Grade 4: Castle Life Stage 2: Accessing Information Step 3: Gather information Work with teacher-librarian and model use of each tool How books are organized – table of contents, index, chapter headings Using encylopedias – separate index, references Using dictionaries – layout and page identification Using online catalogues Searching the web – techniques with Google
Grade 4: Castle Life Stage 2: Accessing Information Step 4: Collaborate and share What techniques work well? What do you do when you can’t find anything? Compare journals to track information – what works best for note taking and record keeping?
Grade 11: Medieval Life topic Stage 1: Prepare for Research Step 1: Define topic as a question What were the effects of the Black Death in a local castle and community? What role did women play in medieval society?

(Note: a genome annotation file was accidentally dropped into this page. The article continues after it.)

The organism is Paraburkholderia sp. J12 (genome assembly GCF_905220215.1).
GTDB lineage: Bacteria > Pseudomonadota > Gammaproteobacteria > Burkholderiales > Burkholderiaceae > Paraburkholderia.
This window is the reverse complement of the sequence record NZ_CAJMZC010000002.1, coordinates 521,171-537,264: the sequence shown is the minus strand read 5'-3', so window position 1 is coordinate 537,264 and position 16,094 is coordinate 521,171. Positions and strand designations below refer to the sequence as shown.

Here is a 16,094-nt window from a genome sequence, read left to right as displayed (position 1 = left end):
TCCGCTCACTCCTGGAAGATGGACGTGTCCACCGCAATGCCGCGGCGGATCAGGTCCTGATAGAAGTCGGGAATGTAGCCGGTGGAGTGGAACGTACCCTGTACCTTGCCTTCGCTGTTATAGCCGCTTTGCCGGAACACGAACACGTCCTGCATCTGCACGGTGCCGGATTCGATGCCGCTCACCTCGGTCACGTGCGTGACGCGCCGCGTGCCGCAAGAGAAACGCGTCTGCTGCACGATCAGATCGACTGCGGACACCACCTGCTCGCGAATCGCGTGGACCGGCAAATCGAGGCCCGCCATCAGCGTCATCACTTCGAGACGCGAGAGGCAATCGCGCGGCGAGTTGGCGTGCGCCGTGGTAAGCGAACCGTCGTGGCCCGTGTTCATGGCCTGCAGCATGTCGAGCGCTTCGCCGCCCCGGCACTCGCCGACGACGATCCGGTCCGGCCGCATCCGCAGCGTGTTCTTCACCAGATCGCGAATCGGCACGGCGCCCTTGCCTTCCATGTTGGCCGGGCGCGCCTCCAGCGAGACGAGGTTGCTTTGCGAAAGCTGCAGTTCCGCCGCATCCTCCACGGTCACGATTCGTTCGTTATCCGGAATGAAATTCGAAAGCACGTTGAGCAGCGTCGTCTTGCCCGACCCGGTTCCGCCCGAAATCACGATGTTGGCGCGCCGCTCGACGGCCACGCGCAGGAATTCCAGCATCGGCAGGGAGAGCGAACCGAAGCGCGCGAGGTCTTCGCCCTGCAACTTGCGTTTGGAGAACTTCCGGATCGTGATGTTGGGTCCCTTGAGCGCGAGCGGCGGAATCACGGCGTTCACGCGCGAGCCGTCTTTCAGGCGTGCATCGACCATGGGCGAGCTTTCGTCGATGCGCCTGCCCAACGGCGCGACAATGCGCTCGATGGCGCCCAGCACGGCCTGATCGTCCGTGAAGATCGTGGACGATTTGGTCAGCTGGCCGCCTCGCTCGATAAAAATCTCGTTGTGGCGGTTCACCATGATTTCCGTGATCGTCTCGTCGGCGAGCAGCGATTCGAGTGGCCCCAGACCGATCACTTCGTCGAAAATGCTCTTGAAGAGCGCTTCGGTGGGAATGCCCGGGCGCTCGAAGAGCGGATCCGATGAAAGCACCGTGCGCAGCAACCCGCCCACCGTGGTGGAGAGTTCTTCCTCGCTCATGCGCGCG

Grade 11: Medieval Life topic Stage 3: Processing Information Step 1: Analyse and evaluate information Analyse validity of arguments by examining primary and secondary resources Construct logical statements to test validity of arguments Judge if conclusion follows the argument
Grade 11: Medieval Life topic Stage 3: Processing Information Step 2: Test ideas to adjust research and problem solving strategies Step 3: Sort information using organizers Step 4: Synthesize findings and evaluate conclusions
Grade 11: Medieval Life topic Stage 4: Transfer Learning Step 1: Revise product for specific purpose, audience, format Step 2: Present research findings Step 3: Reflect and evaluate research product and process Step 4: Transfer information skills to address future problems and research questions
Use Learning Objects to Teach Inquiry Look to your library website &catId=22 Collect learning objects: Your Quote It, You Note It: